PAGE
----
their parents have no knowledge.3 A recent article

by Richardson et a14 reported that self-care is an

important risk factor for alcohol, tobacco, and

mar-ijuana use. Interestingly, Richardson et al found

that 43% of eighth graders were in self-care for

more than 4 hours/week when parents were absent,

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a figure that agrees with Baltimore City’s 41% for

12- through 14-year-olds. In view of the increased risk for substance abuse in self-care individuals, it

is startling that nearly 50% of a subgroup of chil-dnen possess this risk factor.

Complacency should not exist when the matter

of sibling care is raised, either. In the first place, if

both children in the arrangement are fairly young,

both may be considered to be in self-cane. Secondly, there is no natural law that dictates that two sib-lings together will not be susceptible to each other’s

peer pressure. Quite the opposite. Most parents can

identify with one parent’s comments about her sons: “They’re good boys, especially each by

him-self. But put them together and [sigh] things

hap-pen that don’t occur when they’re not with each

other. The younger one eggs the older one on; the

older one teases his younger brother.” Thirdly, the

prevalence of sibling abuse (physical, sexual,

emo-tional) is completely unknown. That such

treat-ment exists is known through sporadic reports to

poljce or protective services agencies and by the

testimonies of victims who have now reached

adult-hood. Inasmuch as such a large percentage of our

children are in sibling cane, the relative lack of information about the prevalence of self-care or its

risks is unconscionable.

What can be done? Unfortunately, easy answers

are not forthcoming. The first issue we (especially

pediatricians and other advocates for children) can

address is that self-cane and sibling care are not appropriate for certain children. For years, assuag-ing parental guilt (by health professionals, educa-tons, legislators, etc) has taken precedence over the

developmental needs of children. Our society has

certainly not supported single parents, usually

women, whose employment has meant the

differ-ence between self-sufficiency and dependency on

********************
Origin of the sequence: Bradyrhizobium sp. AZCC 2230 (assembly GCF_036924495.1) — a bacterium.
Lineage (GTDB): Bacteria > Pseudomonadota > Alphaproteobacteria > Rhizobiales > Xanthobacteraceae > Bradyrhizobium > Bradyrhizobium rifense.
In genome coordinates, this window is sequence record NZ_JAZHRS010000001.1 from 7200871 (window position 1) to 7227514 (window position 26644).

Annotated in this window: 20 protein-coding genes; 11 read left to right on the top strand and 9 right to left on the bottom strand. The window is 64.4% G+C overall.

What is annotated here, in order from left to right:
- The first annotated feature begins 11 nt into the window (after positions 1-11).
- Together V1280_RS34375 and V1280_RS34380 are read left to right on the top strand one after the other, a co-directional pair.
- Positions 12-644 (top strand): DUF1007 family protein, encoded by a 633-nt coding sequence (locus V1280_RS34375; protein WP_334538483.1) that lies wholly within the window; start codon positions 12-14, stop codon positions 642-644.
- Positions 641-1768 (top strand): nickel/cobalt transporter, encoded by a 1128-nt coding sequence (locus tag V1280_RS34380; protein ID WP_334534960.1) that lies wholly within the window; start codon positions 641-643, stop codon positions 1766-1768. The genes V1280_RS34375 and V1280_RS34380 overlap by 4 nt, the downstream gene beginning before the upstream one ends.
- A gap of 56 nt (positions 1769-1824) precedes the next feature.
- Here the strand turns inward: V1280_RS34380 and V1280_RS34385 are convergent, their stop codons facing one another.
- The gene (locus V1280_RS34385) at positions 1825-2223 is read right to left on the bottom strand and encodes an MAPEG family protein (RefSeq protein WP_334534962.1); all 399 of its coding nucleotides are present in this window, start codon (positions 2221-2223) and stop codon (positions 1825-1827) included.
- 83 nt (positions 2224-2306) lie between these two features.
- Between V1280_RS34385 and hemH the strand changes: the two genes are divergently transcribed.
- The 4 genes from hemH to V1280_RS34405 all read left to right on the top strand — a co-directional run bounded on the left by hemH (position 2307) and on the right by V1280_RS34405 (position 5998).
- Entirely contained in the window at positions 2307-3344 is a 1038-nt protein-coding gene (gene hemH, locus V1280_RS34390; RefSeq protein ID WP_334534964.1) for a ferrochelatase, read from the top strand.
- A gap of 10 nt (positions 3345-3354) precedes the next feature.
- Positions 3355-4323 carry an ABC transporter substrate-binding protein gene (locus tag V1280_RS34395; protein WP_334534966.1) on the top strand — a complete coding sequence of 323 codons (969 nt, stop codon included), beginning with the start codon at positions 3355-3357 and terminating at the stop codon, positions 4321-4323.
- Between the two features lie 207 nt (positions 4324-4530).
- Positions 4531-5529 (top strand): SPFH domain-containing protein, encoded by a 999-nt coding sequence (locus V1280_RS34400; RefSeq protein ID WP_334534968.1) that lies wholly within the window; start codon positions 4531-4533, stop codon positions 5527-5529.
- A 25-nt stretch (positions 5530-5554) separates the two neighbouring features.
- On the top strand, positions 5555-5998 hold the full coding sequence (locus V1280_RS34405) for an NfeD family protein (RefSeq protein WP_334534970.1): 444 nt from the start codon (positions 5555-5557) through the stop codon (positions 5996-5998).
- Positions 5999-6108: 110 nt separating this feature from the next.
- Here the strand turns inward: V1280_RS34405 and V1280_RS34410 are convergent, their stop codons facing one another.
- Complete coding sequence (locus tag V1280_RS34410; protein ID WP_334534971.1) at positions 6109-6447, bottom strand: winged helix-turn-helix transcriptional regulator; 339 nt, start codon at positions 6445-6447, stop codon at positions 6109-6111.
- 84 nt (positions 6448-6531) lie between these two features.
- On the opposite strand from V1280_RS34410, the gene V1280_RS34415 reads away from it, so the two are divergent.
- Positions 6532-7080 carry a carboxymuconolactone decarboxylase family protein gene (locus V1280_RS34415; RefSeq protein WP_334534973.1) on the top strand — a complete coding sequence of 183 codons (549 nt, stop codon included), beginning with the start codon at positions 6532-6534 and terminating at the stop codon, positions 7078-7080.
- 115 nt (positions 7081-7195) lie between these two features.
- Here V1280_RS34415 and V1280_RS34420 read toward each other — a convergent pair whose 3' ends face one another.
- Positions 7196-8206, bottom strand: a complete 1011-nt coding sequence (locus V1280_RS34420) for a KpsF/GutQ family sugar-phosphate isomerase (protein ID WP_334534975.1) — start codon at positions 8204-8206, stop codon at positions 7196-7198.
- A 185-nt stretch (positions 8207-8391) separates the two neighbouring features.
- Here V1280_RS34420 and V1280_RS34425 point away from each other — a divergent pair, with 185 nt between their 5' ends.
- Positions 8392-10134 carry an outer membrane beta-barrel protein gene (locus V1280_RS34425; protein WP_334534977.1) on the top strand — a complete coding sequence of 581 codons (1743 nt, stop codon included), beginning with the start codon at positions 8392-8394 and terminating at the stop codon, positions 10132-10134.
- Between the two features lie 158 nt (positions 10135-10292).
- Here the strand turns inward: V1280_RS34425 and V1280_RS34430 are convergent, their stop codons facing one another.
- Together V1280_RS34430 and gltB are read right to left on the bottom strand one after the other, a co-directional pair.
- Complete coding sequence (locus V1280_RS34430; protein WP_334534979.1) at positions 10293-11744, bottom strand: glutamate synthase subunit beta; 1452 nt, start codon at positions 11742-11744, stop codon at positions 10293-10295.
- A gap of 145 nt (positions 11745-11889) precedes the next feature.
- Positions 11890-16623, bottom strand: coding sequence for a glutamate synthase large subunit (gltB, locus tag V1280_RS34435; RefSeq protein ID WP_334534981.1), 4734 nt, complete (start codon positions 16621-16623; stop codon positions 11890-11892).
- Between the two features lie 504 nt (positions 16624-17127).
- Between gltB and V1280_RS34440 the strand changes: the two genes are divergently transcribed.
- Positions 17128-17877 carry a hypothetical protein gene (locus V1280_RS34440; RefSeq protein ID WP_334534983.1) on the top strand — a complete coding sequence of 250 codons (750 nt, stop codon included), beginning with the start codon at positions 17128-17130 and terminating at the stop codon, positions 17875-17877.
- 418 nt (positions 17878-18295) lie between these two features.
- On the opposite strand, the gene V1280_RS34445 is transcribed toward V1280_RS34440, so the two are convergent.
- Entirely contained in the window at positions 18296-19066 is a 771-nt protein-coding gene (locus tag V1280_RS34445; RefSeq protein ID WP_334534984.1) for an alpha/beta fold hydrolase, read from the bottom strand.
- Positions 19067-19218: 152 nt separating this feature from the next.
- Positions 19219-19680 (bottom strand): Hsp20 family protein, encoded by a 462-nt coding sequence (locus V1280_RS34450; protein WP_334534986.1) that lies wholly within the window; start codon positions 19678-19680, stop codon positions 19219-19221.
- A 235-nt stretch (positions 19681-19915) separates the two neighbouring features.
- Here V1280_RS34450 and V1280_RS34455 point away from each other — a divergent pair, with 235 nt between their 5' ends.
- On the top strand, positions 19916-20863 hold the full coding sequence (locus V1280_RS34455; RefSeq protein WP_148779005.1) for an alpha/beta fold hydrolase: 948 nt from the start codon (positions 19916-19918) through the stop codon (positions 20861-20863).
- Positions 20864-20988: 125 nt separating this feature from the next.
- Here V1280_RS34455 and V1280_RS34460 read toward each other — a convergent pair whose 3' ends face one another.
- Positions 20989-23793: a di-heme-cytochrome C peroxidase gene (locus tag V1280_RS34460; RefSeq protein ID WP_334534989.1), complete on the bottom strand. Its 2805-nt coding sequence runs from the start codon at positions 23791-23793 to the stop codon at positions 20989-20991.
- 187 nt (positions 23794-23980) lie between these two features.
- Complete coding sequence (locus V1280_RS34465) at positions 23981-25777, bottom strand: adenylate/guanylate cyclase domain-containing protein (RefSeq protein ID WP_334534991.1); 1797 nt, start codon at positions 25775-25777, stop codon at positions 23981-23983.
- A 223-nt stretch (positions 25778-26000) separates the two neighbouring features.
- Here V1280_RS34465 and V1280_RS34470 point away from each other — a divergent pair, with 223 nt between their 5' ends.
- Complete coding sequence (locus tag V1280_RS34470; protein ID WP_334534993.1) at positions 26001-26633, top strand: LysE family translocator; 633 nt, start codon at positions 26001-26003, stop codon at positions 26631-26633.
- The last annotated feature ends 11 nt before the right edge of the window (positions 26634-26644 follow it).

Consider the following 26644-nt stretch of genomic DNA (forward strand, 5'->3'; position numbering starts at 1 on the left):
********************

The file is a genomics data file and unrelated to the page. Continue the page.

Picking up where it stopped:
welfare. Our society has also not recognized that

low wages has forced many parents, single and

married, to assume second jobs (thereby leaving

children unsupervised for an even greaten length of time). Our society has also not accepted the premise that all children are our future and, therefore, our

business in the present. Indeed, our society has been remiss in its support of all its families, espe-cially the most disenfrancised ones and the ones

who risk becoming disenfrancised if breaks do not

come their way. Unfortunately, society’s response

has been to look the other way or to assign guilt to

many already guilty, but loving, parents. Parental guilt and lack of support by society are troubling,

but they do not mean that we should correct one wrong in society by creating a, perhaps, greater wrong, ie, children in children’s care. It is indeed time to speak plainly.

Certain children are not equipped, physically or

emotionally, to care for themselves or siblings.

Al-though young children are undoubtedly ineligible for self-cane, at what age do they become eligible? 10 years? 12 years? Because children’s development varies markedly by age, a designated appropriate

age for self-care cannot be posited. And that is

exactly the point. Parents, with the assistance of

their children’s health providers, must make

mdi-vidual decisions for each child. Children with

emo-tional difficulties (eg, fearfulness, recurrent night-mares, aggressiveness, lack of close friends) are not